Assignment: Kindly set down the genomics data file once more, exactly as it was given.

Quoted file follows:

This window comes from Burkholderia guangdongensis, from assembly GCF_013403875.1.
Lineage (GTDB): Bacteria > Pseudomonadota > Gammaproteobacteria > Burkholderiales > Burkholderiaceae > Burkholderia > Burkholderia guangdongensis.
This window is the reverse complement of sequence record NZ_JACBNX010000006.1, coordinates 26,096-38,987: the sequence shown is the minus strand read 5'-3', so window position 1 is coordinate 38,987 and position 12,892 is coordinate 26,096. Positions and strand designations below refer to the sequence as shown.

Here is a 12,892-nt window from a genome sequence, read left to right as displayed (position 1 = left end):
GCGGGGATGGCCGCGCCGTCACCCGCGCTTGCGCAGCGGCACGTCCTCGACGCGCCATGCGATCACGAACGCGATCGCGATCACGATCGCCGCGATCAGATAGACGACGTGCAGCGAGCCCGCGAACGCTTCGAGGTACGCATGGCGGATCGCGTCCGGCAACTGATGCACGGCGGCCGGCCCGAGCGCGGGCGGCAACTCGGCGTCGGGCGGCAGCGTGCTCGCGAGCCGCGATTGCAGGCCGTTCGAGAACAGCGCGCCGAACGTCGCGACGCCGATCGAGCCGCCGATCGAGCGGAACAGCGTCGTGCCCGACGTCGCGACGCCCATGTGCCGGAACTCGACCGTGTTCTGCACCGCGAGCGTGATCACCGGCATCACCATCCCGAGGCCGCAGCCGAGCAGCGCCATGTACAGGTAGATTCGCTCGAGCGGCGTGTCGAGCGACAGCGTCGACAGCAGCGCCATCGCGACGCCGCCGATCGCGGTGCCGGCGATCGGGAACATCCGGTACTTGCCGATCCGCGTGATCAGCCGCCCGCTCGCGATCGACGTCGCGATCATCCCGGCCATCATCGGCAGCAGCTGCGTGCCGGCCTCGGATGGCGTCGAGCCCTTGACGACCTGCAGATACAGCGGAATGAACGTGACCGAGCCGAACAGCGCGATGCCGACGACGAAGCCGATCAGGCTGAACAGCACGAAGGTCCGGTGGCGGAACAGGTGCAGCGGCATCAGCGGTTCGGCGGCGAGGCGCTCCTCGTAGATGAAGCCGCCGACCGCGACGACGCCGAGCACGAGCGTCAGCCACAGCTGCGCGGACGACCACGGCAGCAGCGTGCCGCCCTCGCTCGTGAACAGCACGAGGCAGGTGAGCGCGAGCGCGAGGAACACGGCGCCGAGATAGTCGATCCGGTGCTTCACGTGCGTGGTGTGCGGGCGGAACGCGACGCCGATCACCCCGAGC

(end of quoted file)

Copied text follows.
This window comes from Burkholderia guangdongensis, from assembly GCF_013403875.1.
Lineage (GTDB): Bacteria > Pseudomonadota > Gammaproteobacteria > Burkholderiales > Burkholderiaceae > Burkholderia > Burkholderia guangdongensis.
This window is the reverse complement of sequence record NZ_JACBNX010000006.1, coordinates 26,096-38,987: the sequence shown is the minus strand read 5'-3', so window position 1 is coordinate 38,987 and position 12,892 is coordinate 26,096. Positions and strand designations below refer to the sequence as shown.

Here is a 12,892-nt window from a genome sequence, read left to right as displayed (position 1 = left end):
GCGGGGATGGCCGCGCCGTCACCCGCGCTTGCGCAGCGGCACGTCCTCGACGCGCCATGCGATCACGAACGCGATCGCGATCACGATCGCCGCGATCAGATAGACGACGTGCAGCGAGCCCGCGAACGCTTCGAGGTACGCATGGCGGATCGCGTCCGGCAACTGATGCACGGCGGCCGGCCCGAGCGCGGGCGGCAACTCGGCGTCGGGCGGCAGCGTGCTCGCGAGCCGCGATTGCAGGCCGTTCGAGAACAGCGCGCCGAACGTCGCGACGCCGATCGAGCCGCCGATCGAGCGGAACAGCGTCGTGCCCGACGTCGCGACGCCCATGTGCCGGAACTCGACCGTGTTCTGCACCGCGAGCGTGATCACCGGCATCACCATCCCGAGGCCGCAGCCGAGCAGCGCCATGTACAGGTAGATTCGCTCGAGCGGCGTGTCGAGCGACAGCGTCGACAGCAGCGCCATCGCGACGCCGCCGATCGCGGTGCCGGCGATCGGGAACATCCGGTACTTGCCGATCCGCGTGATCAGCCGCCCGCTCGCGATCGACGTCGCGATCATCCCGGCCATCATCGGCAGCAGCTGCGTGCCGGCCTCGGATGGCGTCGAGCCCTTGACGACCTGCAGATACAGCGGAATGAACGTGACCGAGCCGAACAGCGCGATGCCGACGACGAAGCCGATCAGGCTGAACAGCACGAAGGTCCGGTGGCGGAACAGGTGCAGCGGCATCAGCGGTTCGGCGGCGAGGCGCTCCTCGTAGATGAAGCCGCCGACCGCGACGACGCCGAGCACGAGCGTCAGCCACAGCTGCGCGGACGACCACGGCAGCAGCGTGCCGCCCTCGCTCGTGAACAGCACGAGGCAGGTGAGCGCGAGCGCGAGGAACACGGCGCCGAGATAGTCGATCCGGTGCTTCACGTGCGTGGTGTGCGGGCGGAACGCGACGCCGATCACCCCGAGC